New hiv testing project targets groups most at risk

Updated: 2016-04-21 08:06

By Shan Juan(China Daily)

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Innovative approach

Wu Zunyou, director of the National Center for AIDS and Sexually Transmitted Disease Control and Prevention, echoed Shang's message: "Innovation and reform are needed to allow the current AIDS-control strategies to better reach gay men in particular for more-effective intervention."

New hiv testing project targets groups most at risk

He said gay men have long been a major target group of AIDS intervention efforts, but the epidemic has still grown quickly within the gay community.

"It's not simply down to a lack for knowledge," he added. "I used to talk with a (gay) doctor who knows all about the epidemic and the risks, but still couldn't resist having sex without a condom frequently."

Zhao, a gay man in Beijing, said the heart often overrules the head. "It's hard to always stick to protected sex - when the two of you are in the mood, you forget everything else," he said.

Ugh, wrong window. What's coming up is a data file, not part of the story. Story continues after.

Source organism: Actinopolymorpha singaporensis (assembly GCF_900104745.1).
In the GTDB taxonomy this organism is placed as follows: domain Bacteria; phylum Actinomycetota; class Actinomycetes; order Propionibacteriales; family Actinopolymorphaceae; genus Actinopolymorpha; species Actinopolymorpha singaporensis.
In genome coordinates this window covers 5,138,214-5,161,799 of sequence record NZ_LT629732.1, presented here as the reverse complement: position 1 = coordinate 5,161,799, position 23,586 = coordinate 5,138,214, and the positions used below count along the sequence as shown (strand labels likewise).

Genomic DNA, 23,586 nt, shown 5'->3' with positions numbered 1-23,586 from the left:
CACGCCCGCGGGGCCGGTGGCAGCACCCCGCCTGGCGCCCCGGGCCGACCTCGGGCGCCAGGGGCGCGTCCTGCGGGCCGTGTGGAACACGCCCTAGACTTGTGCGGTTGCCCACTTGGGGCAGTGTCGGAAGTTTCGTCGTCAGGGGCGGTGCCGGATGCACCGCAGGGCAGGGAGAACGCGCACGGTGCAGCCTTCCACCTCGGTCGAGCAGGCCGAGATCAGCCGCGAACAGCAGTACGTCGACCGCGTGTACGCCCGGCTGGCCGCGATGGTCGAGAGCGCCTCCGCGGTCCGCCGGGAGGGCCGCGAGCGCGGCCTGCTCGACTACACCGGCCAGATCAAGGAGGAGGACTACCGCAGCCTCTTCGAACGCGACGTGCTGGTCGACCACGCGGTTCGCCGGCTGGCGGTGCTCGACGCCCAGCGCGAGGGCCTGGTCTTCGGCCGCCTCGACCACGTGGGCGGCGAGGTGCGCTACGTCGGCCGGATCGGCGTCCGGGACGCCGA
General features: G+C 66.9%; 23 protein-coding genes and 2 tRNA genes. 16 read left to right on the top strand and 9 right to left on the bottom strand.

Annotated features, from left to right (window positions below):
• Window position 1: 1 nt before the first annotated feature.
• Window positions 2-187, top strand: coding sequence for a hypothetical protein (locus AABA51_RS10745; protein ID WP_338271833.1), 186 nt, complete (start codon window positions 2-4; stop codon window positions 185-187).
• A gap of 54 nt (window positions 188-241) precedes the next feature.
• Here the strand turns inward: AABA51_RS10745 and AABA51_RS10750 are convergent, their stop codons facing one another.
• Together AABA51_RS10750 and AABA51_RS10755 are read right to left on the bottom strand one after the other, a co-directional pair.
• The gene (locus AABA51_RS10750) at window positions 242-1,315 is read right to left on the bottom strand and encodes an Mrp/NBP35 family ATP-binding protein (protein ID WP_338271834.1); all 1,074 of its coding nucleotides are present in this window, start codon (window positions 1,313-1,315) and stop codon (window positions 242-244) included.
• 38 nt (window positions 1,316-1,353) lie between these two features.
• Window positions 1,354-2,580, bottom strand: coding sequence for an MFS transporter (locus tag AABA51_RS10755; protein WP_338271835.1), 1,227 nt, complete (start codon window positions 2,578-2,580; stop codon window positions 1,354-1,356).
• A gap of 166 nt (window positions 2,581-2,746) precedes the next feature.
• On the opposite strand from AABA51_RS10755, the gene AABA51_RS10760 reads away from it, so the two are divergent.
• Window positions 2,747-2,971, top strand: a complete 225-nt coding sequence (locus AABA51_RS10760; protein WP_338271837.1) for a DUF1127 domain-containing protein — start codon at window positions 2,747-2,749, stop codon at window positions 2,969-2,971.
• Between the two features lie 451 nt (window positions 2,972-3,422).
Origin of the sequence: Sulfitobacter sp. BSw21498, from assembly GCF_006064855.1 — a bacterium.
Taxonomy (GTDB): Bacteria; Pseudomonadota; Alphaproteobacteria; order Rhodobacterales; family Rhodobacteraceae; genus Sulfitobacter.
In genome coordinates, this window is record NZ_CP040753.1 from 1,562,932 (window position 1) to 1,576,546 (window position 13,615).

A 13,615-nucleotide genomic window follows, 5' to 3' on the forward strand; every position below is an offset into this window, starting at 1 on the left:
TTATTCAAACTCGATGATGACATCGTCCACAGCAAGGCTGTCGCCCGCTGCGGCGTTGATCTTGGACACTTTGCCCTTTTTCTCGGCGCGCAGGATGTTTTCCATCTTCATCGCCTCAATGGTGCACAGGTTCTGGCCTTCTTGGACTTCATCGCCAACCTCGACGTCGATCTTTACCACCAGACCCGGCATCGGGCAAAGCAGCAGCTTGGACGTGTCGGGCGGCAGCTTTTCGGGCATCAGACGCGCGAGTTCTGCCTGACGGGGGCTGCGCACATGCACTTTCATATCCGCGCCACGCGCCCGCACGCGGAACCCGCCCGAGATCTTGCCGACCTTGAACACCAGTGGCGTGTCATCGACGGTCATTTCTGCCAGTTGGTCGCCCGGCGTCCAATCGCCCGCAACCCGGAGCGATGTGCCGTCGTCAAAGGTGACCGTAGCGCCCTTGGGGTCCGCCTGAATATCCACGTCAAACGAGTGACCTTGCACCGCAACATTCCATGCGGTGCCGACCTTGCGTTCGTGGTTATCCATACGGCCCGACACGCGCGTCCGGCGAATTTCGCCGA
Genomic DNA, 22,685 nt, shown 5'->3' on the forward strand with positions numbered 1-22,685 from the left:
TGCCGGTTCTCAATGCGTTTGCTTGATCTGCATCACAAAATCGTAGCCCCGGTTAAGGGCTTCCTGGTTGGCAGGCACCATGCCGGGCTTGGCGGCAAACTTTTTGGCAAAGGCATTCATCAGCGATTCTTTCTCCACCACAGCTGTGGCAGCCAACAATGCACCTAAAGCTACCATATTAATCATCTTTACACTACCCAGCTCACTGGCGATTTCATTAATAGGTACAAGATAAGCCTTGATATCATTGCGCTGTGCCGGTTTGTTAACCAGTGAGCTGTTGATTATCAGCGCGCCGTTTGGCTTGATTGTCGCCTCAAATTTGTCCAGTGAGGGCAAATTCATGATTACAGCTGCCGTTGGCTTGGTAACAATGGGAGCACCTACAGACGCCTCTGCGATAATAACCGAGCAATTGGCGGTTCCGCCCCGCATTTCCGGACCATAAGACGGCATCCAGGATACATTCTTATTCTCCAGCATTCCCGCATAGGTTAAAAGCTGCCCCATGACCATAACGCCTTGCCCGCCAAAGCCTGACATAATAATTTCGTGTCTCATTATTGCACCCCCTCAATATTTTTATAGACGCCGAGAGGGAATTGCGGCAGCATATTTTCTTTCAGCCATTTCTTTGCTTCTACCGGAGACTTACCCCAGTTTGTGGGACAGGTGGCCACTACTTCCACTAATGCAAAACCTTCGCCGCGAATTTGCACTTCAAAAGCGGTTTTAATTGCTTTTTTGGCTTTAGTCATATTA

Because he was aware of the risks, the 35-year-old business manager at an insurance company, has had an HIV test every three months since he was 27. In January, the results came back positive.

"The day of doom finally arrived and I started antiretroviral treatment immediately," he said.

He takes three different medications every night at 11 pm, but has never revealed his HIV status to sexual partners. Gay hookup apps and websites mean casual sex is widely available, and one-night stands are even more accessible.

"It's just so easy with so many possibilities," he said.

Wu Zunyou said it's hard to change long-term behavior, even if one is fully aware of the risks. "This aspect of the 'human condition' should be introduced into intervention work targeting gay men as well."

Shang Hong, of the HIV lab, urged the mobile apps and online platforms used by gay men to provide more education to enable better-targeted intervention,

Zhao said the message must be reiterated regularly.

"At the moment, a lot of the information related to HIV is only released in the period around World AIDS Day, which falls on Dec 1 every year. For the rest of the year, I have no reliable sources of information about the prevention and treatment of HIV/AIDS. I don't know if the information available online is accurate and reliable," he said.

He warned that a lack of education can be fatal: "I have seen many young gay men die from serious complications because of late detection and treatment."